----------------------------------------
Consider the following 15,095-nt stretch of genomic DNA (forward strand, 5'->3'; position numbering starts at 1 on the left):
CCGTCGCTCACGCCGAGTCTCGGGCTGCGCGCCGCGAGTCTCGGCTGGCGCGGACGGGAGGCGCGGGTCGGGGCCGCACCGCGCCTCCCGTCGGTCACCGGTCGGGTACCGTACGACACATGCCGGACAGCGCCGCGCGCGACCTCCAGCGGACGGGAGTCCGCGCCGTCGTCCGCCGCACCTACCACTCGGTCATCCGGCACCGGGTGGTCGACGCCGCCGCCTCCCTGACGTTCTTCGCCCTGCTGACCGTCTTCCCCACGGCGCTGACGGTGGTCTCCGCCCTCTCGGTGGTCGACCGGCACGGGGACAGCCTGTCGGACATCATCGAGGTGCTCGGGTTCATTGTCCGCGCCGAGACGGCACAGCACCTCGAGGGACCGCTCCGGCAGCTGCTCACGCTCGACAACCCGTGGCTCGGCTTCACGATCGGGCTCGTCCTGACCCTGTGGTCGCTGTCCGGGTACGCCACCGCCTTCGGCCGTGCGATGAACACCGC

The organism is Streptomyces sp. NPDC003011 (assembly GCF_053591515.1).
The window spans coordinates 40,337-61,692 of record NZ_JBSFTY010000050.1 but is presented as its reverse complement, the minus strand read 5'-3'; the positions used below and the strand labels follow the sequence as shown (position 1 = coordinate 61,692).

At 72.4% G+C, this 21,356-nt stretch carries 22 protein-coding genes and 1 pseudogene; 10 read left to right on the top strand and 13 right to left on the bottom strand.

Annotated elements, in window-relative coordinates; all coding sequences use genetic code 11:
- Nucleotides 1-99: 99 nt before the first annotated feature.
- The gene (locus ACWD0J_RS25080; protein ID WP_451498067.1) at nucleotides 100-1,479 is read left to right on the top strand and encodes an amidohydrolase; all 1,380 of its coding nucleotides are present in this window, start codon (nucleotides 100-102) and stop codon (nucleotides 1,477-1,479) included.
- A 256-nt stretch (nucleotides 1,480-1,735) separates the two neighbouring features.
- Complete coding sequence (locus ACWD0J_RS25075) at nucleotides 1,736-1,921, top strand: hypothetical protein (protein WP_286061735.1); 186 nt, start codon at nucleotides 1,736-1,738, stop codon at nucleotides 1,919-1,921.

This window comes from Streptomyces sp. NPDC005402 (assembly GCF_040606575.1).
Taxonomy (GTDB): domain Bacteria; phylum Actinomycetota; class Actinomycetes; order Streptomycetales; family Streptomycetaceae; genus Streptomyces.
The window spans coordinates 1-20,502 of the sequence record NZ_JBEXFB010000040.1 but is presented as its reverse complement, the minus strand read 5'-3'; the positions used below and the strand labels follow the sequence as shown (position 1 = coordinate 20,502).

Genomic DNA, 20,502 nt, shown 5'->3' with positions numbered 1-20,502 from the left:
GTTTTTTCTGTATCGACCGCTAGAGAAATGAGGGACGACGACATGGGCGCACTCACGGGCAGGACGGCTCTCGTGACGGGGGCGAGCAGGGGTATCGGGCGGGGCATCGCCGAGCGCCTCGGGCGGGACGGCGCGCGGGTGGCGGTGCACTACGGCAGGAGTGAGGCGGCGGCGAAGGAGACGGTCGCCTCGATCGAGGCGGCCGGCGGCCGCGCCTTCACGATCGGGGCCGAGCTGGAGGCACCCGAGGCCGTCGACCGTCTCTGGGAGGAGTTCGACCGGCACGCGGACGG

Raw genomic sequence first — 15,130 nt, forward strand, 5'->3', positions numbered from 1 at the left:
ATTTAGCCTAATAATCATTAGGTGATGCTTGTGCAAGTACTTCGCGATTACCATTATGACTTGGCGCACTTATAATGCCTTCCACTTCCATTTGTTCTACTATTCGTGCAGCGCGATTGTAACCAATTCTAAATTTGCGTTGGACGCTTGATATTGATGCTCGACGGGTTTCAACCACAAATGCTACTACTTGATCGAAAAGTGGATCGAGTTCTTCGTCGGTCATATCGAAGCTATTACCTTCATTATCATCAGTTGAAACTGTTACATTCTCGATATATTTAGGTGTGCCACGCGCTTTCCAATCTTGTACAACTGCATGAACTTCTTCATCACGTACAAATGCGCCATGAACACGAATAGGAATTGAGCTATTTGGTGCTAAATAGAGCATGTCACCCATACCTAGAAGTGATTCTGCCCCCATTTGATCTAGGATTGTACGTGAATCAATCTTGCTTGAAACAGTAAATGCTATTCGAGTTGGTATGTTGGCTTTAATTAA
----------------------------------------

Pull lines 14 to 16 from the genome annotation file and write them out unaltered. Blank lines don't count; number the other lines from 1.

Genomic DNA, 20,502 nt, shown 5'->3' with positions numbered 1-20,502 from the left:
GTTTTTTCTGTATCGACCGCTAGAGAAATGAGGGACGACGACATGGGCGCACTCACGGGCAGGACGGCTCTCGTGACGGGGGCGAGCAGGGGTATCGGGCGGGGCATCGCCGAGCGCCTCGGGCGGGACGGCGCGCGGGTGGCGGTGCACTACGGCAGGAGTGAGGCGGCGGCGAAGGAGACGGTCGCCTCGATCGAGGCGGCCGGCGGCCGCGCCTTCACGATCGGGGCCGAGCTGGAGGCACCCGAGGCCGTCGACCGTCTCTGGGAGGAGTTCGACCGGCACGCGGACGG

Raw genomic sequence first — 15,130 nt, forward strand, 5'->3', positions numbered from 1 at the left: